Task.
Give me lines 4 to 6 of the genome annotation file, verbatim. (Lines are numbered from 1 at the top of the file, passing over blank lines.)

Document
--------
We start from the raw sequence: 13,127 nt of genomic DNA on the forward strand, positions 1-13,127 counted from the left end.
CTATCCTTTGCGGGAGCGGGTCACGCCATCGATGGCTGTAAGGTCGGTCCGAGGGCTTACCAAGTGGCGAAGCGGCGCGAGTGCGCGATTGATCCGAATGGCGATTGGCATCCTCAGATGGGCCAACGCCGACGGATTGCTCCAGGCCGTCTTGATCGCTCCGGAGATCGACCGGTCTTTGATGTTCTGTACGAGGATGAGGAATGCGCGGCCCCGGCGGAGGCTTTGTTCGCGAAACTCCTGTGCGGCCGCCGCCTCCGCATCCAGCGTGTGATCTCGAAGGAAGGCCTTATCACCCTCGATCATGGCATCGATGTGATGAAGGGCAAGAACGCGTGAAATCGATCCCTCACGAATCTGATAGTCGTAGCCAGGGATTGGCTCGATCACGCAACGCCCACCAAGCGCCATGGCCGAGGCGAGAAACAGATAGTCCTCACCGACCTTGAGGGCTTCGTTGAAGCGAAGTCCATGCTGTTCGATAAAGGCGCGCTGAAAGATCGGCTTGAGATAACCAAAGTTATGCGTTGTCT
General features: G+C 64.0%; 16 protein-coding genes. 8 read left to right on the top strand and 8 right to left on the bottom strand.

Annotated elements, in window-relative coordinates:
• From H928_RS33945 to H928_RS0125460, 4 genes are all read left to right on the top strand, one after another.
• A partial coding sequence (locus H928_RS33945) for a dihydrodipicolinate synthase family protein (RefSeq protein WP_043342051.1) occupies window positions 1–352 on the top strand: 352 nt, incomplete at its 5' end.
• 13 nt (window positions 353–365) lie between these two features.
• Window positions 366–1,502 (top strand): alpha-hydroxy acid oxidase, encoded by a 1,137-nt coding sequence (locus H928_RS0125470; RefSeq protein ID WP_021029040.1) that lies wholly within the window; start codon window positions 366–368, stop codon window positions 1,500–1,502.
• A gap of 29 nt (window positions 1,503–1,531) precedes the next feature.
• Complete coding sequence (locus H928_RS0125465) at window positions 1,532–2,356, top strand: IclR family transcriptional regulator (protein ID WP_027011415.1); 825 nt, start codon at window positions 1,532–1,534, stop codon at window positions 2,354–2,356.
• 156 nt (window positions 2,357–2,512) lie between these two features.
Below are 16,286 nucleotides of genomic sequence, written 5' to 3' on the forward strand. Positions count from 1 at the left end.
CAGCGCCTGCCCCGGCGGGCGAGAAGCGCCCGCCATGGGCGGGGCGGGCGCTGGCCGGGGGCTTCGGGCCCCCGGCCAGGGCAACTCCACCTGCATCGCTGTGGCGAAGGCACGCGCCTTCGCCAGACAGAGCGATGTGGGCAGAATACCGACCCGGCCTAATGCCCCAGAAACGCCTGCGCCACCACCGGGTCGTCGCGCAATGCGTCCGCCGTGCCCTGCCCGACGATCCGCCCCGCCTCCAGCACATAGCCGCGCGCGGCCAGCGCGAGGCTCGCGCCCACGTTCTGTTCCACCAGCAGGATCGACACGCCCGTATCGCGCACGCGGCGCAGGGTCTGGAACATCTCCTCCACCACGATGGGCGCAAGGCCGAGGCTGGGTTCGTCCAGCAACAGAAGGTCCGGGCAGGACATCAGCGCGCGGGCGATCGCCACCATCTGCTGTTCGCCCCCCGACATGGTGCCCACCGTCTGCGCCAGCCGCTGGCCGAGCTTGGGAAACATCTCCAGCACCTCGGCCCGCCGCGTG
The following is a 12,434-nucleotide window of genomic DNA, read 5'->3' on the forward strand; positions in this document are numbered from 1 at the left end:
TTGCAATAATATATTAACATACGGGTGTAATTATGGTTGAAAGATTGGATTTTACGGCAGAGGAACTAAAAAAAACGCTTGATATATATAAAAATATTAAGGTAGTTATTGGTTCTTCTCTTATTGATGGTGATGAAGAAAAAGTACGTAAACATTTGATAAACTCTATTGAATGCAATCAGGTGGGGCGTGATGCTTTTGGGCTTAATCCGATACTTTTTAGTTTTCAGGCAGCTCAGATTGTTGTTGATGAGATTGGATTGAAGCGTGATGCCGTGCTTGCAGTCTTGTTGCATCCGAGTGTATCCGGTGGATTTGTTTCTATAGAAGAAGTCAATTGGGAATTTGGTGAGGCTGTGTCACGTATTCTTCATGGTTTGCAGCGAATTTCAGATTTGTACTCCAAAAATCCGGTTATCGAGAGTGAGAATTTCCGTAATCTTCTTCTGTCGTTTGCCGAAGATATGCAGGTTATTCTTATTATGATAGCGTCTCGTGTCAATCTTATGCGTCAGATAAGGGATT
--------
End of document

Annotated elements, in window-relative coordinates:
• From H928_RS33945 to H928_RS0125460, 4 genes are all read left to right on the top strand, one after another.
• A partial coding sequence (locus H928_RS33945) for a dihydrodipicolinate synthase family protein (RefSeq protein WP_043342051.1) occupies window positions 1–352 on the top strand: 352 nt, incomplete at its 5' end.